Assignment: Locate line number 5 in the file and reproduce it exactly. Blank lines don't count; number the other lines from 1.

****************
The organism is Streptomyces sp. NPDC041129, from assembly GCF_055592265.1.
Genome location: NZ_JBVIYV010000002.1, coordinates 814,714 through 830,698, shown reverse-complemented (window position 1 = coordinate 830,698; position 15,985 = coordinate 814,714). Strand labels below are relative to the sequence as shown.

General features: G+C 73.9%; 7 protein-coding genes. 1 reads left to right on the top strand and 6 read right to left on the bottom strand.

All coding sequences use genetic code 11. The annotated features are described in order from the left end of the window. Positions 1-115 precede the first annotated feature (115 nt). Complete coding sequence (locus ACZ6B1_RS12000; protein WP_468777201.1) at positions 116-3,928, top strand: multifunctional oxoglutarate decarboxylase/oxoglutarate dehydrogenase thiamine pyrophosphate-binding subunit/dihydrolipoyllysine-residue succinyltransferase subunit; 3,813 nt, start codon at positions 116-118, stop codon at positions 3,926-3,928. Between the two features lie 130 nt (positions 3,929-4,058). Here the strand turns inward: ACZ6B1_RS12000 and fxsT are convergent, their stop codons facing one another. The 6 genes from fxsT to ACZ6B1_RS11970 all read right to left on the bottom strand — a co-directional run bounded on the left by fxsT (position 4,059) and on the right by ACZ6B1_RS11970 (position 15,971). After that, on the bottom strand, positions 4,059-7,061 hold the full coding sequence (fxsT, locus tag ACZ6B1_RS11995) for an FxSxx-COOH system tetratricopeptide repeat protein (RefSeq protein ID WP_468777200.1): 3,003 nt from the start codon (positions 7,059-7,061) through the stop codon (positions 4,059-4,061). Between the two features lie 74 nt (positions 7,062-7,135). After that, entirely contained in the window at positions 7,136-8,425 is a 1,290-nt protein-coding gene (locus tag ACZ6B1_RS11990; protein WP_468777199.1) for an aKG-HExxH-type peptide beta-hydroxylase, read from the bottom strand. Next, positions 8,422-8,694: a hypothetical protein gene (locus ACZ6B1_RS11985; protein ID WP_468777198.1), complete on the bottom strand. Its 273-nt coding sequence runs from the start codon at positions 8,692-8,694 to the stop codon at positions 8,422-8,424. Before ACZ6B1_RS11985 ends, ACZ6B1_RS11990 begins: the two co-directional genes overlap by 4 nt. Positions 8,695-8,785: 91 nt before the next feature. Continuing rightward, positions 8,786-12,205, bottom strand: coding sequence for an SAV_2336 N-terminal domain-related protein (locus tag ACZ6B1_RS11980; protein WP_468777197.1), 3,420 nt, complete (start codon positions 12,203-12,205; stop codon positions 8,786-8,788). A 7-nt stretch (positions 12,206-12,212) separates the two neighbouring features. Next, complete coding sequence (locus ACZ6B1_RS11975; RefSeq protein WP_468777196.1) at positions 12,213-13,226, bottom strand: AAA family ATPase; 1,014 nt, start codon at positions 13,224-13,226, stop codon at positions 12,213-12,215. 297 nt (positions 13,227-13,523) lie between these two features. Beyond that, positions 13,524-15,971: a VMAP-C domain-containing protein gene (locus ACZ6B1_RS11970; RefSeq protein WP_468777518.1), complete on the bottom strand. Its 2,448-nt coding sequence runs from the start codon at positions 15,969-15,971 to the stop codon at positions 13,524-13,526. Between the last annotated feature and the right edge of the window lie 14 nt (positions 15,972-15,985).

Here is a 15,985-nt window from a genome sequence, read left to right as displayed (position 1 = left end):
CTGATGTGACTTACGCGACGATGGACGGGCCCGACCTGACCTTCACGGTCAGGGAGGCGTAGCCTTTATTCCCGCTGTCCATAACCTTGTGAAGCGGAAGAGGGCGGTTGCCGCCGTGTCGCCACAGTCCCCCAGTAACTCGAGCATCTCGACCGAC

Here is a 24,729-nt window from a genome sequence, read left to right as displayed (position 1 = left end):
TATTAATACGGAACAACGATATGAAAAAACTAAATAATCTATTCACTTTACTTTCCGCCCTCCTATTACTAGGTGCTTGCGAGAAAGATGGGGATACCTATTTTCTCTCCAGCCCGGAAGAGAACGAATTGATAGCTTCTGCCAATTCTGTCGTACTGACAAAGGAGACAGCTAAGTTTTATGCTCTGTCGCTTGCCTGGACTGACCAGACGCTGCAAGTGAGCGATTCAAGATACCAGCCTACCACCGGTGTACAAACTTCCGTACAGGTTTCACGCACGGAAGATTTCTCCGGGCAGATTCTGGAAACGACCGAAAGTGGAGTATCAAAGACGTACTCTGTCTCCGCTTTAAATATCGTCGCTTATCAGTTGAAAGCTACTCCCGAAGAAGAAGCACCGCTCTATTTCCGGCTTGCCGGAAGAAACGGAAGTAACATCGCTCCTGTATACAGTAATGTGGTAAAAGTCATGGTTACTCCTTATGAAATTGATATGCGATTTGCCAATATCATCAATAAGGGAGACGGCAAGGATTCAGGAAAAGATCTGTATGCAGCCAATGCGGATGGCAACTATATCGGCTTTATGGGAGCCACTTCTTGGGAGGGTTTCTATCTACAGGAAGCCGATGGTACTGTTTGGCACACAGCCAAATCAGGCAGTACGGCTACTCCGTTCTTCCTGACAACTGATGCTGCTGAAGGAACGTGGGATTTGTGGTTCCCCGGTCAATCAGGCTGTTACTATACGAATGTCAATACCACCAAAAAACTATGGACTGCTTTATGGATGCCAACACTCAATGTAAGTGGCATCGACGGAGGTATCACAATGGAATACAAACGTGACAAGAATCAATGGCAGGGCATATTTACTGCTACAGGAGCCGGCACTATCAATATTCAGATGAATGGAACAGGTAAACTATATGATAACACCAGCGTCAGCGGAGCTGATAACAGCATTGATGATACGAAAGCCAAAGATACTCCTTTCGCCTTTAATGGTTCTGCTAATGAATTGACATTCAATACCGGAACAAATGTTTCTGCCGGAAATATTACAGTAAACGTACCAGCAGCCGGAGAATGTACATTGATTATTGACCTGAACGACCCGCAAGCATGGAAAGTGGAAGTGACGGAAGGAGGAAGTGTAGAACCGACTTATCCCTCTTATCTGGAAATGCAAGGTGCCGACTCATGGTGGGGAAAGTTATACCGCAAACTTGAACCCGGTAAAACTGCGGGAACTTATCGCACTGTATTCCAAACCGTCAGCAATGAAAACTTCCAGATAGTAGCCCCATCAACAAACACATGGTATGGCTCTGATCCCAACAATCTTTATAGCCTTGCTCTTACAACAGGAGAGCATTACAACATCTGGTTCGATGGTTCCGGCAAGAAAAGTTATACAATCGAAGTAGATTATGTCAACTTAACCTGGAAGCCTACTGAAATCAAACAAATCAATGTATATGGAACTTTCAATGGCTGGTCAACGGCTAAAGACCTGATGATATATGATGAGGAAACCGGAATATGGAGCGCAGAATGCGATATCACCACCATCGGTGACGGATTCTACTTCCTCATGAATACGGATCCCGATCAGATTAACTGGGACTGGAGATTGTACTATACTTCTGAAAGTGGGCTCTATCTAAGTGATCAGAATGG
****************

Here is a 15,985-nt window from a genome sequence, read left to right as displayed (position 1 = left end):